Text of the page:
1/ FBI agent Peter Strzok rejected accusations that he let his personal political views bias his actions in the Hillary Clinton email and Russia investigations during a joint House Judiciary and Oversight Committee hearing. Strzok labeled the Republican attacks against him "another victory notch in Putin's belt and another milestone in our enemies' campaign to tear America apart." Republicans threatened Strzok with contempt after the committee devolved into partisan, chaotic arguments about what questions he could answer about the ongoing Russia investigation. Strzok has come under scrutiny after the Justice Department's inspector general discovered text messages critical of Trump that he exchanged during the 2016 campaign with Lisa Page, a senior FBI lawyer he was having an affair with. Republicans and Trump charge that Strzok's text messages undermine the integrity of Robert Mueller's investigation. Strzok was immediately removed from Mueller's probe when the text messages came to light. Page declined to comply with a subpoena from Republican lawmakers to appear for an interview on July 11. (New York Times / Washington Post / CNN / NBC News / CNBC)

  • READ: Peter Strzok's statement before Congress. (Politico)

2/ Trump threatened NATO allies with "grave consequences" if they don't boost their military spending by January, warning alliance members that otherwise the U.S. could "go our own way." Trump arrived late, hijacked a meeting in progress, and delivered what one official called a "prolonged rant." He then praised the alliance as a "fine-tuned machine." (Politico)

3/ Trump reaffirmed his support for NATO, calling his threat to withdraw from the alliance "unnecessary" after he pressured members to increase their defense budgets "like they never have before." He offered no specifics, and some leaders rejected his claim. Trump called himself a "very stable genius" and said he deserved "total credit" for pushing allies to increase their military spending by more than previously agreed to while also warning members that the U.S. "would go it alone" if countries did not meet the 2% target by January. In 2014, NATO members committed to each spend 2% of GDP on defense by 2024. French president Emmanuel Macron said that "Trump never at any moment, either in public or in private, threatened to withdraw from NATO." (New York Times / Washington Post / Bloomberg / NBC News)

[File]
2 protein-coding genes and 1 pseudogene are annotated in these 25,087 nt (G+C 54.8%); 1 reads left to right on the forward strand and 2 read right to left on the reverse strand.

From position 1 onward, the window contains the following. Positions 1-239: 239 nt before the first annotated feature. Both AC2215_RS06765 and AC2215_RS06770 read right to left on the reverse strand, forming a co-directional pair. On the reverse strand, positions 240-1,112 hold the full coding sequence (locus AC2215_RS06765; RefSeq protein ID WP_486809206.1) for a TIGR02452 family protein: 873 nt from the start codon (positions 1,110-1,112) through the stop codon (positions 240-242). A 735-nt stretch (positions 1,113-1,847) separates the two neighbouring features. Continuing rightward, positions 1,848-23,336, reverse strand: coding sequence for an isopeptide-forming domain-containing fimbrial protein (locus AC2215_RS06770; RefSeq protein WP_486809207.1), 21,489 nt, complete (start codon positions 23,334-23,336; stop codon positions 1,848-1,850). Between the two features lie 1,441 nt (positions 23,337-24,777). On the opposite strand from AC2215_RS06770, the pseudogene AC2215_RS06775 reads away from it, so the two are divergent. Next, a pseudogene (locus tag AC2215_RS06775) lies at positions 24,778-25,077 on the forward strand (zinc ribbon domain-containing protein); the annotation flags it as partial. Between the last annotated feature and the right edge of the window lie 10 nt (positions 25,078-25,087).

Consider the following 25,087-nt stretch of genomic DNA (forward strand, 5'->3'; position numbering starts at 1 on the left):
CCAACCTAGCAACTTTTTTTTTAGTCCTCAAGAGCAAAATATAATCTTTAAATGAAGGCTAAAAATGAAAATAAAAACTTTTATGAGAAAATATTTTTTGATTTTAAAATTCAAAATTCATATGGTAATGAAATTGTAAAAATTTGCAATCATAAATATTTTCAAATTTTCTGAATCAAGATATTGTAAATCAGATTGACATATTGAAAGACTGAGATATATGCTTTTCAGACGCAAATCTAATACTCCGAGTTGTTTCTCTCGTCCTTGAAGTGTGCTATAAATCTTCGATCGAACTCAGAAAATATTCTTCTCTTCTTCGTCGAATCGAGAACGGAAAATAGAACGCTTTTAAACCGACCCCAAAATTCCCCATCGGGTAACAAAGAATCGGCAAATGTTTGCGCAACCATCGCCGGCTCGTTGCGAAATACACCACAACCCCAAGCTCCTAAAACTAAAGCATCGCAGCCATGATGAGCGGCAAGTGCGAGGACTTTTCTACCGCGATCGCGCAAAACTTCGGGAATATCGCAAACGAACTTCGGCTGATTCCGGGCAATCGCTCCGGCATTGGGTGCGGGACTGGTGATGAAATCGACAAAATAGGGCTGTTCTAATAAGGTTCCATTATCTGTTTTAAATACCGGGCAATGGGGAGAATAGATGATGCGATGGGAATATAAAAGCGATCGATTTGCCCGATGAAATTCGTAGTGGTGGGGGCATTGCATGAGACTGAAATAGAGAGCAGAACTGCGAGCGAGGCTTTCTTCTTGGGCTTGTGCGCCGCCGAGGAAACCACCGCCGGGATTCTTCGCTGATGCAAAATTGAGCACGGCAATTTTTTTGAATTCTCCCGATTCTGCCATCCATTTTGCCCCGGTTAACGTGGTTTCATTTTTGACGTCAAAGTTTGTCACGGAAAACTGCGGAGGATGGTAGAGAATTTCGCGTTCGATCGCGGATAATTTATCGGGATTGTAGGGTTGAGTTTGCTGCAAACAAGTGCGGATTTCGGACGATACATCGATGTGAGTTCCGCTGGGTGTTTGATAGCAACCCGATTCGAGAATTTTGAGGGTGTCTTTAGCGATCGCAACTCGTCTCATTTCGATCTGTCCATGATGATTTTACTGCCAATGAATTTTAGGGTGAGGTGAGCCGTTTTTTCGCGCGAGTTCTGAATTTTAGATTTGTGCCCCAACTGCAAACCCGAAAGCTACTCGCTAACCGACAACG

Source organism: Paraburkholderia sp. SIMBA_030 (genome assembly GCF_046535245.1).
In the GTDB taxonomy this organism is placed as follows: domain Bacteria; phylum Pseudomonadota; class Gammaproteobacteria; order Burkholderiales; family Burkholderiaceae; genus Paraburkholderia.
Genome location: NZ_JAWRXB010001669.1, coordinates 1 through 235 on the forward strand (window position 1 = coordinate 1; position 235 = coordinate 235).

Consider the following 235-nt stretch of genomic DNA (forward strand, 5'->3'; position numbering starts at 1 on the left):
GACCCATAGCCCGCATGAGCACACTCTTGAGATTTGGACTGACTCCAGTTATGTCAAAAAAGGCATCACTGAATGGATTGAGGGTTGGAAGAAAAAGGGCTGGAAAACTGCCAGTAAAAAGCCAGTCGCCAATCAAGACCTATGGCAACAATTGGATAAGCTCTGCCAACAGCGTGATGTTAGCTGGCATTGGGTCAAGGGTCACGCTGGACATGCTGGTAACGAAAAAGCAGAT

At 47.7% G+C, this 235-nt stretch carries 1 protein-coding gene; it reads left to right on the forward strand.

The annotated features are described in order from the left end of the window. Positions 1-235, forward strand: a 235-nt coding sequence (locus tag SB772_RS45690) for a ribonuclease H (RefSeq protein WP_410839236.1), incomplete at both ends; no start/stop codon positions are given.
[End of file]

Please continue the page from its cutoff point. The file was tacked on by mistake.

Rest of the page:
4/ NATO allies dispute Trump's claim that they pledged to "substantially" raise their defense budgets, saying they simply reaffirmed their commitment to a 2014 deal to reach the 2% of GDP target by 2024. (BBC)

5/ The Trump administration reunited 57 of the 103 children under age 5 who were "eligible" to be reunited with their families. The remaining 46 children were "ineligible" for reunification because their parents failed background checks or had criminal records, or because of logistical issues, like having already been deported. (New York Times / Politico)

6/ Thousands of asylum seekers will be turned away before they have an opportunity to plead their case in court under a new Trump administration policy. The new guidance instructs officers to reject asylum claims based on fears of gang and domestic violence. Officers will also consider whether an asylum seeker crossed the border illegally and take that into consideration when weighing their claim. The new guidance also applies to refugees. (CNN)

7/ Brett Kavanaugh racked up tens of thousands of dollars in credit card debt from buying baseball tickets over the last decade. At times, Trump's Supreme Court nominee reported liabilities may have even exceeded the value of his cash and investment accounts. Kavanaugh's debts reached between $60,000 and $200,000 in 2016, but the loans were either paid off or fell below the reporting requirements by the following year. (Washington Post)

  • Kavanaugh on abortion: In a recent speech, he described Roe v. Wade as part of the "tide of freewheeling judicial creation of unenumerated rights." (Daily Beast)

Notables.

  1. Bill Shine's wife mocked victims of sexual harassment in the military and pushed conspiracy theories about vaccines on her radio show between 2008 and 2009. Darla Shine, the wife of Trump's deputy chief of staff for communications, declared herself a "sexist" and said women serving with men in the military should expect to be sexually harassed. Her husband was ousted from Fox News for mishandling reports of sexual harassment at the network. (CNN / Mediaite / HuffPost)

  2. Trump's top economic adviser will be named the White House's legislative affairs director. Shahira Knight will replace Marc Short when he steps down later this month to join a D.C. consulting firm and teach at UVA. (Politico)

    👋 Who else has left the Trump administration.

  3. Stormy Daniels was arrested during a performance at an Ohio strip club and charged with three misdemeanor sex offenses for touching three undercover police officers. The charges were later dismissed. Daniels' attorney called the charges a politically motivated setup. (CNN)

  4. Robert Mueller asked a federal court in Virginia for 100 blank subpoenas in the case against Paul Manafort. The subpoenas would require the recipients to testify in federal court on July 25 – the day Manafort's trial is set to begin. Mueller asked for 150 blank subpoenas about a month ago. (The Hill)

  5. Trump called recognizing Russia's illegal annexation of Crimea "an interesting question." Congress, however, has legislated that it is U.S. policy "to never recognize the illegal annexation of Crimea by the Government of the Russian Federation." Trump will meet with Putin on July 16. (Bloomberg)